Other real life players pop up throughout, including Chester Nimitz (Woody Harrelson), Edwin Layton (Patrick Wilson), Wade McClusky (Luke Evans), William Halsey (Dennis Quaid), and Jimmy Doolittle (Aaron Eckhart), but none of them are given the kind of scenery chewing dialogue each of these actors is accustomed to, resulting in choppy uneven performances that often don’t resemble acting at all.  Few scenes last more than twenty or thirty seconds, as the much needed emotion is stripped away in favor of cliched phrases and imagery that is abruptly cut to another unrelated scene and often times never revisited.  

     In one sequence, Eckhart’s Doolittle leads his famous Tokyo bombing run where the plane runs out of fuel, forcing the pilots and crew to parachute into China occupied land.  When the Chinese find Doolittle, we are shown an instance where Japanese planes attack the people on the ground as Doolittle hunkers down in a building for cover.  We never see or hear anything from him again until an actual photo of him is shown in the film’s closing credits.

     Perhaps one of the bigger missteps is the lack of story for the female characters.  We briefly meet Ann Best (Mandy Moore), Dick Best’s wife, but aside from a couple scenes scattered throughout this mess of a narrative, all we get is a short sequence near the end where a group of wives find out through rumor that many of the U.S. planes involved in the battle were shot down.  Ann contains her emotion in front of the group and excuses herself to the bathroom where we see her begin to cry, leading to another abrupt cut to an unrelated scene, thus stripping away all of the emotion she must be feeling with the potential loss of her husband.  And speaking of emotionless, that goes double for the depiction of the Japanese leaders and military who speak in a series of bland stock phrases designed to indicate how staunchly disciplined they are in the face of battle.  There isn’t a personality among them.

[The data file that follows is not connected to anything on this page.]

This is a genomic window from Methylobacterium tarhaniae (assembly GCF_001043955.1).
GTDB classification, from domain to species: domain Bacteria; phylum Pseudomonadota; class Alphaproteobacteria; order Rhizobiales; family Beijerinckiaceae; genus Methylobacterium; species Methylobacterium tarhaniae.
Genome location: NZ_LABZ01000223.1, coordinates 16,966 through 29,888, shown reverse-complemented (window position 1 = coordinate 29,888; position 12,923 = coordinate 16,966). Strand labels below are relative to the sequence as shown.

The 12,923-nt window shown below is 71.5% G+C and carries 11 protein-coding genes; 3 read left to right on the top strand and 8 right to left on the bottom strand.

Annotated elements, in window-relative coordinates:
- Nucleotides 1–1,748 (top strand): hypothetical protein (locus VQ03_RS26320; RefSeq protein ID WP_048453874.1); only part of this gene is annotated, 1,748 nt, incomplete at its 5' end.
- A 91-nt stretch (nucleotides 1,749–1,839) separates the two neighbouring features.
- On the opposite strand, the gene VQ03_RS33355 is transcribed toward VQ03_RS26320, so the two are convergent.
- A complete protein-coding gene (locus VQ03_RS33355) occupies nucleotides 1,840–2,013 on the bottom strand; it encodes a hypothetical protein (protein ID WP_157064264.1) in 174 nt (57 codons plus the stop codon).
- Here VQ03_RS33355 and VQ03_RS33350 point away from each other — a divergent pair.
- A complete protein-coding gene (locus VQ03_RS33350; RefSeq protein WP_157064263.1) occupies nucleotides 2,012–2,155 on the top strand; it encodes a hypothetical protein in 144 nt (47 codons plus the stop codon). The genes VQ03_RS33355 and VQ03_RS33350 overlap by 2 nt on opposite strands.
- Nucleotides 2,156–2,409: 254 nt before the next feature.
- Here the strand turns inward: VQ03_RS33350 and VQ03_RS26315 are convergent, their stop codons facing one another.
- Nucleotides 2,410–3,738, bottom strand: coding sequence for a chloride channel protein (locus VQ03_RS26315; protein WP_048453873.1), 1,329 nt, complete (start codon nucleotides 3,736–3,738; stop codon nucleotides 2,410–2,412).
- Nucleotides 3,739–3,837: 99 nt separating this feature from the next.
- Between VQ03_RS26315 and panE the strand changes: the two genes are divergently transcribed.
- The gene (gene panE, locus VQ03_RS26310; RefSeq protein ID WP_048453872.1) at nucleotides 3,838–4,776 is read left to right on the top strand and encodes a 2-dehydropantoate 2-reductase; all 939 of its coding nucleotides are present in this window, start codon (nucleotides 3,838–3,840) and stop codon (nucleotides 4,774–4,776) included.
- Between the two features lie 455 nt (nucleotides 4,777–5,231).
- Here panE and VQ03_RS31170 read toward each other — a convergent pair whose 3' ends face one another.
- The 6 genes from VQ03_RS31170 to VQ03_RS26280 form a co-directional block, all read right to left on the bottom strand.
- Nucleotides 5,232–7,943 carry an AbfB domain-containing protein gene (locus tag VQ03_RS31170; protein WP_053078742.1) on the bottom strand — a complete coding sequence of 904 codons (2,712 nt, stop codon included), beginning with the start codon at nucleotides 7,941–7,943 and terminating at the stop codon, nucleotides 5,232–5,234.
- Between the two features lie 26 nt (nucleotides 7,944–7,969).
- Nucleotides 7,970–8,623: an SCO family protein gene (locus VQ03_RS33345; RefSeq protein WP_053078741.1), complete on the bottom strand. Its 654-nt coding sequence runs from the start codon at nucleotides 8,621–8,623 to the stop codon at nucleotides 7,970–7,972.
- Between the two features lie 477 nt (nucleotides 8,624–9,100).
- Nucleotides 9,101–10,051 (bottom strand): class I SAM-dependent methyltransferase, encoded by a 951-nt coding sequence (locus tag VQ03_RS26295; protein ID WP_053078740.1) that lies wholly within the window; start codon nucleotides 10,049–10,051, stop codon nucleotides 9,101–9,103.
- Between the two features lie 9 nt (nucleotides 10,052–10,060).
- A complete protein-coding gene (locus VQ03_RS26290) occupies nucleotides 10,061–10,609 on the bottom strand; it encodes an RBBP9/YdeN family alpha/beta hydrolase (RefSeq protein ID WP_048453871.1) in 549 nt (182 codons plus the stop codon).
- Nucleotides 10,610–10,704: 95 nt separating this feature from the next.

All of this is surrounded by what seems like an endless array of diving runs by U.S. fighter plans directly into the teeth of well armed Japanese carriers with the intention of releasing a single bomb with enough precision to sink the ship.  These exact shots are commonplace enough that we are forced to sit through them at least a dozen times, most of which feature a cut away shot of Best’s face as he fires off motivational one liners to his other pilots even though the cockpit is open, they are flying at full speed, and don’t appear to have any communication systems, and yet they somehow can still hear him.  Maybe they were telepathic.  But sitting through all of this will only make you think about the potential wasted here with a solid cast and a talented filmmaker behind the camera.  Essentially, “Midway” plays like a first person shooter video game, complete with robotic cardboard characters inserted between action scenes in order to ensure we know where we’re going next.  This instead of creating something where we actually feel and understand the sacrifices, loss, and grief so many endured, allowing us to enjoy the lives we have today.  GRADE: C-